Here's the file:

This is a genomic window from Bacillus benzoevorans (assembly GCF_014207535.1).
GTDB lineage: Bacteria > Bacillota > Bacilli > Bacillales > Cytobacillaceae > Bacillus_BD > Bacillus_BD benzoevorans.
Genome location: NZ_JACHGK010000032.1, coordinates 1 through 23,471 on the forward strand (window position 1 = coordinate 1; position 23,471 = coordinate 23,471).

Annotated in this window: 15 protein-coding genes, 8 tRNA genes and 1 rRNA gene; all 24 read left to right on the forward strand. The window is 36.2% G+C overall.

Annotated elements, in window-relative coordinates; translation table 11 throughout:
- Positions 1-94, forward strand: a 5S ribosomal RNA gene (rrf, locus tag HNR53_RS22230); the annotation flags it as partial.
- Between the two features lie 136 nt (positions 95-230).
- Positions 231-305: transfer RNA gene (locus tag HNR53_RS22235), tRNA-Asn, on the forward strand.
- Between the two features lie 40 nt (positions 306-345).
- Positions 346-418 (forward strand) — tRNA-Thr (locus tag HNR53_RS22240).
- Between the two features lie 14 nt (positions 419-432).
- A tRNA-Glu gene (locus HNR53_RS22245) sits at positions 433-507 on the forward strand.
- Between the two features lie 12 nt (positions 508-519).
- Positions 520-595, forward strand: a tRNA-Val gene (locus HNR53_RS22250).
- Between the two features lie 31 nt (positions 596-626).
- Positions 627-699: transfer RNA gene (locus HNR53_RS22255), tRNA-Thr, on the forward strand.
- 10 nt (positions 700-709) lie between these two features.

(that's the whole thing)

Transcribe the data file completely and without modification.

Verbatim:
This is a genomic window from Bacillus benzoevorans (assembly GCF_014207535.1).
GTDB lineage: Bacteria > Bacillota > Bacilli > Bacillales > Cytobacillaceae > Bacillus_BD > Bacillus_BD benzoevorans.
Genome location: NZ_JACHGK010000032.1, coordinates 1 through 23,471 on the forward strand (window position 1 = coordinate 1; position 23,471 = coordinate 23,471).

Annotated in this window: 15 protein-coding genes, 8 tRNA genes and 1 rRNA gene; all 24 read left to right on the forward strand. The window is 36.2% G+C overall.

Annotated elements, in window-relative coordinates; translation table 11 throughout:
- Positions 1-94, forward strand: a 5S ribosomal RNA gene (rrf, locus tag HNR53_RS22230); the annotation flags it as partial.
- Between the two features lie 136 nt (positions 95-230).
- Positions 231-305: transfer RNA gene (locus tag HNR53_RS22235), tRNA-Asn, on the forward strand.
- Between the two features lie 40 nt (positions 306-345).
- Positions 346-418 (forward strand) — tRNA-Thr (locus tag HNR53_RS22240).
- Between the two features lie 14 nt (positions 419-432).
- A tRNA-Glu gene (locus HNR53_RS22245) sits at positions 433-507 on the forward strand.
- Between the two features lie 12 nt (positions 508-519).
- Positions 520-595, forward strand: a tRNA-Val gene (locus HNR53_RS22250).
- Between the two features lie 31 nt (positions 596-626).
- Positions 627-699: transfer RNA gene (locus HNR53_RS22255), tRNA-Thr, on the forward strand.
- 10 nt (positions 700-709) lie between these two features.